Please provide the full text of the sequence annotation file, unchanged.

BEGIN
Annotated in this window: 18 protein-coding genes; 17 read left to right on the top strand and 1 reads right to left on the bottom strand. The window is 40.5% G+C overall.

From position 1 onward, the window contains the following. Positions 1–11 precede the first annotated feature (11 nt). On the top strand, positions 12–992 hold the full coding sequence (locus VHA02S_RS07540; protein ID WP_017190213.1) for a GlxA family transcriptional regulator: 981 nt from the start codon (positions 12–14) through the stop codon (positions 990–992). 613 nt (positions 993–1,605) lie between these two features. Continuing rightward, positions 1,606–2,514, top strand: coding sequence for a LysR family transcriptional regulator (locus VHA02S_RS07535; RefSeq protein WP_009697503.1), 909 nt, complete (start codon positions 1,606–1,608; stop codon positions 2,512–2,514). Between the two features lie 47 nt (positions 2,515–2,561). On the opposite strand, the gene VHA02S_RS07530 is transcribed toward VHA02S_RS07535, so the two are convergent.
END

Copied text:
Annotated in this window: 18 protein-coding genes; 17 read left to right on the top strand and 1 reads right to left on the bottom strand. The window is 40.5% G+C overall.

From position 1 onward, the window contains the following. Positions 1–11 precede the first annotated feature (11 nt). On the top strand, positions 12–992 hold the full coding sequence (locus VHA02S_RS07540; protein ID WP_017190213.1) for a GlxA family transcriptional regulator: 981 nt from the start codon (positions 12–14) through the stop codon (positions 990–992). 613 nt (positions 993–1,605) lie between these two features. Continuing rightward, positions 1,606–2,514, top strand: coding sequence for a LysR family transcriptional regulator (locus VHA02S_RS07535; RefSeq protein WP_009697503.1), 909 nt, complete (start codon positions 1,606–1,608; stop codon positions 2,512–2,514). Between the two features lie 47 nt (positions 2,515–2,561). On the opposite strand, the gene VHA02S_RS07530 is transcribed toward VHA02S_RS07535, so the two are convergent.